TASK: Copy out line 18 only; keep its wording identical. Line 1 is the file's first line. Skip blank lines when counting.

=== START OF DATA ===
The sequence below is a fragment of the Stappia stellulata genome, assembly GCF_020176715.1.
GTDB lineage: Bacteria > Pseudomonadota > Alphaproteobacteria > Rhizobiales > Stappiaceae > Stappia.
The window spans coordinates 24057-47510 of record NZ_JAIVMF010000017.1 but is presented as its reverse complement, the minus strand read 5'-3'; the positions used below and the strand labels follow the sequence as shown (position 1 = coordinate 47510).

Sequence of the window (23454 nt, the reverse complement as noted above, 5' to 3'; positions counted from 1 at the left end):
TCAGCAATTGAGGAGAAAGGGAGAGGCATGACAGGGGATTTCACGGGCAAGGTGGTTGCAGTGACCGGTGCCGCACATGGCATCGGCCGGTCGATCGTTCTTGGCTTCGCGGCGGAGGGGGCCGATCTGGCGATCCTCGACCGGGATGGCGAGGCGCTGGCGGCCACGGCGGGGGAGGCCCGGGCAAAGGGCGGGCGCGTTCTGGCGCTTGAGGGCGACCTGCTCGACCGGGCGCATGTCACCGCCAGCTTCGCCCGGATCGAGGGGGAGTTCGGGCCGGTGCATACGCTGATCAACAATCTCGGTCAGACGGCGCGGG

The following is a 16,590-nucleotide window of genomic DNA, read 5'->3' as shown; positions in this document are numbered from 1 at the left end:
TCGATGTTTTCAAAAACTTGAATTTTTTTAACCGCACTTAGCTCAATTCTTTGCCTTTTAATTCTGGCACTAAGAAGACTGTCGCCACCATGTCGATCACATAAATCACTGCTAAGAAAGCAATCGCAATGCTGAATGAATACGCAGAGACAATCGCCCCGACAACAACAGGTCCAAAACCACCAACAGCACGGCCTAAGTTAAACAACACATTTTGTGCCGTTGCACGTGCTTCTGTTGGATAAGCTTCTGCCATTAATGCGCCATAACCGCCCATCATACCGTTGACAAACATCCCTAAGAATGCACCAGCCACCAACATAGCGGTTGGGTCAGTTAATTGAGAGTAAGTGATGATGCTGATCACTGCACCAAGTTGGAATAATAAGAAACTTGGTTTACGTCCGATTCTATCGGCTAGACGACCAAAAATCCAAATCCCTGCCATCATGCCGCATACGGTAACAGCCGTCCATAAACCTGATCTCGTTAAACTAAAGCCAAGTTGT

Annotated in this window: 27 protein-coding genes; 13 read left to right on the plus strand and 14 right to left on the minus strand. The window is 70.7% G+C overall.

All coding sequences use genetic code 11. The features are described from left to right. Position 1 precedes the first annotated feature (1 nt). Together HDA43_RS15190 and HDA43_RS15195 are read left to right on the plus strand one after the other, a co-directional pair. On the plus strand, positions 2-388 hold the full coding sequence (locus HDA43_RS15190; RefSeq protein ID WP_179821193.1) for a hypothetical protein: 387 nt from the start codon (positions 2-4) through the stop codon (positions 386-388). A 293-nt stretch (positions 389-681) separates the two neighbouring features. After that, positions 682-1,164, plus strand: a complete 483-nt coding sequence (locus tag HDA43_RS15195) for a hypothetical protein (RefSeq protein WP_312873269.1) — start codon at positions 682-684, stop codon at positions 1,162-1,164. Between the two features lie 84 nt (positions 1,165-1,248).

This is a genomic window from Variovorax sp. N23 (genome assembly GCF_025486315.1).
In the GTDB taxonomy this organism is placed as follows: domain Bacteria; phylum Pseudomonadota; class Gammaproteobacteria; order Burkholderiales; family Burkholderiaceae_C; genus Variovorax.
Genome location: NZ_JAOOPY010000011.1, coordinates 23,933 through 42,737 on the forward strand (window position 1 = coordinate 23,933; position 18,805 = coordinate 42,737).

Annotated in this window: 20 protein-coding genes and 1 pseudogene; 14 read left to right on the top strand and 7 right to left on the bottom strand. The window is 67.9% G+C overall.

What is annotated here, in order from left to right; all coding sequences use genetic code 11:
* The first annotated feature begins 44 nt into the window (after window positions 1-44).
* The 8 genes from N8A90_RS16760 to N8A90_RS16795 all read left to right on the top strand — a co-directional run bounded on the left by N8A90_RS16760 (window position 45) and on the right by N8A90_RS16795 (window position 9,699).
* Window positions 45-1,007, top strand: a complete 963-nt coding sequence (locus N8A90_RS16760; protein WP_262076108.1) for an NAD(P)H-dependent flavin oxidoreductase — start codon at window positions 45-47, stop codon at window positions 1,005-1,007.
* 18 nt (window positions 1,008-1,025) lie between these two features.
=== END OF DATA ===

* 18 nt (window positions 1,008-1,025) lie between these two features.